This singular grandfather, it seemed, had also adopted the splendid belligerence of the Irish. Because he had a round, ruddy face and refused to wear a beard, the barflies did not hesitate to speak their minds on the subject of “the dirty Jews” infesting the neighborhood. This was just what Grandpa Simon was waiting for. “I’m a Jew meself!” he’d announce with an ethnic pride the Irishers considered their own special province. Then he’d challenge them to come outside. Adeline remembers Grandpa Simon returning home, staggering from booze and punches, but proud of the walloping he had given “them anti-Semits.”

As I grew a little older I always knew what Grandpa Max was doing because I could see him doing it, languishing sadly in his rundown luggage store, or presiding proudly in the synagogue. But Grandpa Simon’s life was a mystery. For years, as I became interested in our little stump of a family tree, the more I asked “What did my grandfather do?”, the less satisfactory was the answer. “Oh he … he was a … he did all sorts of things, he …”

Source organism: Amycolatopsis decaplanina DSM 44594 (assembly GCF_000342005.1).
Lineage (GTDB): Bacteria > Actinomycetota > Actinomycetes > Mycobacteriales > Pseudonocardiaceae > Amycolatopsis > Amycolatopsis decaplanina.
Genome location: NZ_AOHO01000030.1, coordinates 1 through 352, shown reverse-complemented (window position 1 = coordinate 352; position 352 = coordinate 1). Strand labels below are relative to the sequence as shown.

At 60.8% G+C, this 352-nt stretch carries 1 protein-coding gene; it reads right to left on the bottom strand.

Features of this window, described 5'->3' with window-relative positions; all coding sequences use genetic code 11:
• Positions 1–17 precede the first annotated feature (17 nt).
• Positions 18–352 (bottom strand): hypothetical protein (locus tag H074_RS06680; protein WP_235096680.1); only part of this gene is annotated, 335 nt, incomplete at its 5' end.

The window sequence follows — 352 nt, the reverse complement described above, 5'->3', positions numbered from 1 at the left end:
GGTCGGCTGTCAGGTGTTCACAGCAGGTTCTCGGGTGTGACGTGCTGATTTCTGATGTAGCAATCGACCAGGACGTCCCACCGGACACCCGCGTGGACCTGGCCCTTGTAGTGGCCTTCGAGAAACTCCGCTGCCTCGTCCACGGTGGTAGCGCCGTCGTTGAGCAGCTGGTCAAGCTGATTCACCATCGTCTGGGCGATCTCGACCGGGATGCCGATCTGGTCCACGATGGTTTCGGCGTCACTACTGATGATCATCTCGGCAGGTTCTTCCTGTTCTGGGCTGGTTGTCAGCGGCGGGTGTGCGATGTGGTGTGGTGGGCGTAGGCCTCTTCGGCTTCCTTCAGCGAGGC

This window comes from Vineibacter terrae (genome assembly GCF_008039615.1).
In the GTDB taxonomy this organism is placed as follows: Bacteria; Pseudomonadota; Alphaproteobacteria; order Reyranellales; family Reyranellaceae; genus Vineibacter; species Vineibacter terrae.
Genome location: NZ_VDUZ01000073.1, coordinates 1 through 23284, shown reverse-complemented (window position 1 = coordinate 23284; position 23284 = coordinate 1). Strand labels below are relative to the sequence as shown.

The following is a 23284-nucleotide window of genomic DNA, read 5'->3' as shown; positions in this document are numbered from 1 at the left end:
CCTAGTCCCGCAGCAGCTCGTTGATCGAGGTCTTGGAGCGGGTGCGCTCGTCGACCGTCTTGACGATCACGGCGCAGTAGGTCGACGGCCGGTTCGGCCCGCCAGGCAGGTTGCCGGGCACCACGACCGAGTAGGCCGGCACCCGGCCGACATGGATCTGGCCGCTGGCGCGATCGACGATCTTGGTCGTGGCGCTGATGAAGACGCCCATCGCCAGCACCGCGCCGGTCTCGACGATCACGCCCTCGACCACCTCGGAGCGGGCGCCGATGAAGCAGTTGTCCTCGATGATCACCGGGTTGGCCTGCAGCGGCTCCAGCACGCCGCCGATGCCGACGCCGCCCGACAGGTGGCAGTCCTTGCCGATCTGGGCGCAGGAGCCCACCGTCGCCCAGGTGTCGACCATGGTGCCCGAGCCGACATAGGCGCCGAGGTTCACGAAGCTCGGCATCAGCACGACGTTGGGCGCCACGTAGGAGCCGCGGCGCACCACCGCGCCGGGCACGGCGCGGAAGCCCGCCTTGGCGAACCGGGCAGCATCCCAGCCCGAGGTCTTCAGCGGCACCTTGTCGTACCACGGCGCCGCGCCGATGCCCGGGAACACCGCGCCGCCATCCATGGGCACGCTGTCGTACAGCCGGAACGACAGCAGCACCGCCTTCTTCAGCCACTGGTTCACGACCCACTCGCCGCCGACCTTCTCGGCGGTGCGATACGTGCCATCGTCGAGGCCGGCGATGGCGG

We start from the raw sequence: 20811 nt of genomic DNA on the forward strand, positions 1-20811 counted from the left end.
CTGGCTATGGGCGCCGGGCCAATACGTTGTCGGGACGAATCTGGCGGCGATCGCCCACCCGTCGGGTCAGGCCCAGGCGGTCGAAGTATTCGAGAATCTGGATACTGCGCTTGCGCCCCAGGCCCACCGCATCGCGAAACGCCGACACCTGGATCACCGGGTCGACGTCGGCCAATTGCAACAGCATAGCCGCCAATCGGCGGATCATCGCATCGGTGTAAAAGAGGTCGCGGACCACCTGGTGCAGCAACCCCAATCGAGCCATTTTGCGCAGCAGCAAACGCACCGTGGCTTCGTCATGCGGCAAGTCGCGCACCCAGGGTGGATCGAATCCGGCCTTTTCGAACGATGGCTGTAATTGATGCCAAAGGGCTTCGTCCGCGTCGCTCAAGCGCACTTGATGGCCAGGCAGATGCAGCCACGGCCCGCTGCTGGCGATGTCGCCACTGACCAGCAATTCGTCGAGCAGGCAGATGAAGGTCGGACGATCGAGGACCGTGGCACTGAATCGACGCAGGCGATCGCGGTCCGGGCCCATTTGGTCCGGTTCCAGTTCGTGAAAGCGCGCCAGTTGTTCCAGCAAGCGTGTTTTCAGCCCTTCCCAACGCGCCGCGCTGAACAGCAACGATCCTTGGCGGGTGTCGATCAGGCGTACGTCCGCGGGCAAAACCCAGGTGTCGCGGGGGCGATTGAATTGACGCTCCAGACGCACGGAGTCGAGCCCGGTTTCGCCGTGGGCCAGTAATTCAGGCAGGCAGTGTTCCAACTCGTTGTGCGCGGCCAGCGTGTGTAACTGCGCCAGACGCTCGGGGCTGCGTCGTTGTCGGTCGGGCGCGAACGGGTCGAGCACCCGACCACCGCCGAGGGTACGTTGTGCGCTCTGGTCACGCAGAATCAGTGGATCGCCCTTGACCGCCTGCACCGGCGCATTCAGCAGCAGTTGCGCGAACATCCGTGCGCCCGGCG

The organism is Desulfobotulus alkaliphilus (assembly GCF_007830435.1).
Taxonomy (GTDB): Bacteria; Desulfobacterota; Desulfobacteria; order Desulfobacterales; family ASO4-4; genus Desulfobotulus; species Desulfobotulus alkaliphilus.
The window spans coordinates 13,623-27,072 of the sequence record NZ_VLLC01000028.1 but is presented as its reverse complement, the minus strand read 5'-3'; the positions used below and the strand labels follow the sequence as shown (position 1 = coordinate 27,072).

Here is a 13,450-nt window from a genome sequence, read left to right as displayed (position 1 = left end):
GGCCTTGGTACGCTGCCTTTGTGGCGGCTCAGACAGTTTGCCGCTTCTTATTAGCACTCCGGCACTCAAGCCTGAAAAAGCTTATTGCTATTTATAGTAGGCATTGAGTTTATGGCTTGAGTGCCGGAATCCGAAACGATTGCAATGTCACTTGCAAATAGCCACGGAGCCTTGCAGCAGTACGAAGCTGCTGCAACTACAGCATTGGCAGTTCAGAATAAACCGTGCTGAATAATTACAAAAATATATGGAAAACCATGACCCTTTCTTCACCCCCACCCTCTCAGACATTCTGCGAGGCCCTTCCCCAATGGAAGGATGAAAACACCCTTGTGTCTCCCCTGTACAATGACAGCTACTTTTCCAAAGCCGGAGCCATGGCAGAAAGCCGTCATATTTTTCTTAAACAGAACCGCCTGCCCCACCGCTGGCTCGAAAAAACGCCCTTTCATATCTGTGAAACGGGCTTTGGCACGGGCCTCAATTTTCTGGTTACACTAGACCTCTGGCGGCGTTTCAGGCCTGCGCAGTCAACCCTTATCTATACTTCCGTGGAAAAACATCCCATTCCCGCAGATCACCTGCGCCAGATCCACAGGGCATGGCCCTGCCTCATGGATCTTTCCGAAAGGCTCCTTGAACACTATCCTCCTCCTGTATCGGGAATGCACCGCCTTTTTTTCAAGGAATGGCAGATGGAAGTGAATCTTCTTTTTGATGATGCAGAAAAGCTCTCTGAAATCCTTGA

“But what did my grandfather do?” I would beg of my mother, my father, and other relatives. One day, years later, Father finally broke down and told me: “Buddy, your grandfather—well, I suppose you’d have to call him a bum. He never held a regular job. He’d pick up a dollar a day as a sandwich man—a fellow who walks the street with a sandwichboard slung around his neck—‘Eat at Joe’s’—a human billboard. That’s all I can tell you.” Apparently Grandpa’s life-style was to take that hard-earned buck, slap it down on the bar of the corner saloon, and nurse his five-cent beer while waiting for the next anti-Semitic remark.